Kylie Gifkins, 21, moved from Auckland to Christchurch at the end of 2012 in the hope she would find a job easily in a booming economy. However, after applying for hundreds of entry level, low paid jobs, she only found employment as a full-time caregiver in September last year.
She says she was not given the hours promised, was not provided with a uniform, and was "treated poorly". She resigned and says she has applied for at least 100 jobs in the past three months, which resulted in two interviews.
She would like a caregiving job considering her experience, but had applied for all sorts of jobs.
"I've tried all last year to find a job, I've applied for anything at all - supermarket jobs, anything that was advertised online. I was desperate for anything, really. It's so incredibly hard when the position says it's an entry level and then no one is willing to give you a chance. It's really frustrating."
Ewing says a lot of Kiwis from overseas want to come back to be involved in the rebuild. However, they are often disappointed when they realise a big part of the jobs available are low level, low pay.
Trade Me head of jobs Peter Osborne says the number of job offers have gone up in Canterbury, but in some categories the number of applicants have gone up too.
Trade Me figures for Canterbury show that office & administration jobs have dropped by 13 per cent in the December 2013 quarter compared to the year before. The number of candidates, however, has grown by 20 per cent in the same period.
In education, the contrast between job growth and number of candidates is even more striking. Jobs ads online have gone down 8 per cent in the December 2013 quarter year on year, but the
number of applicants has jumped by 76 per cent.
Music teacher Hugo Zanker says there is a large oversupply of teachers nationwide.
A University of Canterbury graduate diploma in teaching and learning, Zanker has struggled to find a job after graduation, despite a 2012 teacher's degree from UC and years of experience as a professional musician overseas. He applied for about 15 positions in Canterbury in 2013, which led to two interviews and two temporary jobs.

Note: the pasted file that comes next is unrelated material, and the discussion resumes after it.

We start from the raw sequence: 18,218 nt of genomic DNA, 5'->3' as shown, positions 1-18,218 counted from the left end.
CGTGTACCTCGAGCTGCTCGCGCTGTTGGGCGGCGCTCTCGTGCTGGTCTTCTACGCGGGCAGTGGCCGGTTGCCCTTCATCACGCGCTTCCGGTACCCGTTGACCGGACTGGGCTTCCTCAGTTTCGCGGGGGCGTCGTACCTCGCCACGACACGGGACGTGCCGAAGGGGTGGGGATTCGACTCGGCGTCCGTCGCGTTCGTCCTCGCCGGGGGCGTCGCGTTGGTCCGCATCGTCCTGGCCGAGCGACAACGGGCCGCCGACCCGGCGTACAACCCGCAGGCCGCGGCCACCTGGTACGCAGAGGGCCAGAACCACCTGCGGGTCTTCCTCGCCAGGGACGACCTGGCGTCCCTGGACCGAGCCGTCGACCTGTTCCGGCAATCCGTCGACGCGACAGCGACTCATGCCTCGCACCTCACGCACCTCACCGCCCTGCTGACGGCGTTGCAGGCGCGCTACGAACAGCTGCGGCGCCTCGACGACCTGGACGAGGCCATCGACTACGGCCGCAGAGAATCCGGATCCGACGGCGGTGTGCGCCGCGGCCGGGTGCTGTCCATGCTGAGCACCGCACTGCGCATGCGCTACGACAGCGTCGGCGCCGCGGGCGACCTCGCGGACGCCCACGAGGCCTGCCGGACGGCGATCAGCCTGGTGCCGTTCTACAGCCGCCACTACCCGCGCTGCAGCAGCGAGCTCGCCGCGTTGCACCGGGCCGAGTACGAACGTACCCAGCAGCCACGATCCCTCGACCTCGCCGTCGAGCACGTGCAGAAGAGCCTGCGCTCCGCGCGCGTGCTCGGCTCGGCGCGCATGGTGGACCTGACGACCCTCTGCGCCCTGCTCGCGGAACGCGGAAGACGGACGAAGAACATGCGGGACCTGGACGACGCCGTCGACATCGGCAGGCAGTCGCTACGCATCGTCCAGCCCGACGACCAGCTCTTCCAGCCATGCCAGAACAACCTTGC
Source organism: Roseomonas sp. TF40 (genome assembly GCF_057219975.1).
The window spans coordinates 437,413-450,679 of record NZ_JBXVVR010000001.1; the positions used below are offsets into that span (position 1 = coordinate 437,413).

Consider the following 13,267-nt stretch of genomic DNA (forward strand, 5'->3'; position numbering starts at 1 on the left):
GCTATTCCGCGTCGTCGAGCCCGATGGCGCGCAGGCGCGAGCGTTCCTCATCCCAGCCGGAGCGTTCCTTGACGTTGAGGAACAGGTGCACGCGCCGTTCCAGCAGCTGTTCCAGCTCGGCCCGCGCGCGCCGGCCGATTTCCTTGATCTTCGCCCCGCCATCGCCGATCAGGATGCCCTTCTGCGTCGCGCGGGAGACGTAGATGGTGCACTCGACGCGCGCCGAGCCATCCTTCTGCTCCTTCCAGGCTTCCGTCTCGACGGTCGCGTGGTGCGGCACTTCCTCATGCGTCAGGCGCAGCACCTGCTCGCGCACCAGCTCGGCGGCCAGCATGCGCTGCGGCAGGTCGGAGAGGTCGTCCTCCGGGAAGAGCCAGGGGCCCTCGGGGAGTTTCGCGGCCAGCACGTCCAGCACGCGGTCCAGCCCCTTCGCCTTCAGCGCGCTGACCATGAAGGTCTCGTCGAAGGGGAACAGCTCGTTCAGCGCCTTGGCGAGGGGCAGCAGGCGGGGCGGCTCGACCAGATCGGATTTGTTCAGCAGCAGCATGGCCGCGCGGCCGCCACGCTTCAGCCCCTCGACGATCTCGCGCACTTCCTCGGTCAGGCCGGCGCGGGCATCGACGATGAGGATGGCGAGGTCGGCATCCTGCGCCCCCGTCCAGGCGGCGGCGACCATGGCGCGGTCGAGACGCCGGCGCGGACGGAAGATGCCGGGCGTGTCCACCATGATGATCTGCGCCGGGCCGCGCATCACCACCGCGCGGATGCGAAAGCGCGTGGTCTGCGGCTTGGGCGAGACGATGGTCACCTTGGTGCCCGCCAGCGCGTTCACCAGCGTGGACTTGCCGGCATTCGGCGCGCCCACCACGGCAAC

"It took me quite a long time to find a job and when I did find a job, it was not in my subject [drama and arts rather than music], and it was a fixed-term contract, and it was part time."
He is now teaching music full time, but only for 10 weeks to replace a sabbatical.
Zanker is considering teaching privately. "It's been a year and a half that I've been looking for a decent, long-term job and I haven't found one."
Randstad also reports surplus of candidates in senior level and middle management within sales and general management.
Prominent business personalities, including Canterbury Employers' Chamber of Commerce chief executive Peter Townsend, and Registered Master Builders chief executive Warwick Quinn, predict a massive skills shortage in 2014 in Canterbury as commercial construction projects start kicking off.
Recruitment agency Randstad also reports a shortage of candidates in Canterbury for contact centre leadership roles, recruitment and human resources roles and IT positions.
Work and Income Canterbury regional director Shane Carter says some beneficiaries might be advised to undertake training.
"There are plenty of opportunities for those who want to up-skill for a career in the construction industry - likewise, Work and Income has a range of assistance available to people moving into many fields of work."
Trade Me figures for the Canterbury region confirm the trend towards a skills shortage in the trades and other categories.
In categories including trades & services, construction & architecture, transport & logistics, and retail, the growth in the number of job advertisements in the December 2013 quarter compared to the year before was much higher than the growth in the number of applicants.
In the trades & services category, the number of job ads jumped by 50 per cent, while the number of applicants decreased by 17 per cent. In construction, the number of job ads increased by 21 per cent, but the number of applicants went down 1 per cent.
Phil Smith, 36, has retrained. He has been looking for a job since August 2012. He had never struggled to find employment in retail or customer service. But after more than six months of rejection letters and failed interviews in his field, Smith decided to enrol for a fulltime four-month course in painting and decorating at CPIT.
However, he is finding that without experience in the trades, his job hunt in this field is equally unsuccessful. "No experience means no work in the trade. I have enthusiasm and I know I can do the job, but if you don't have six months' experience, employers don't give you a chance."
He says he's applied for about 90 painting jobs since the end of the course in May 2013. He's only had one interview where the employer did not turn up and is beginning to despair. So far retraining has not delivered for him.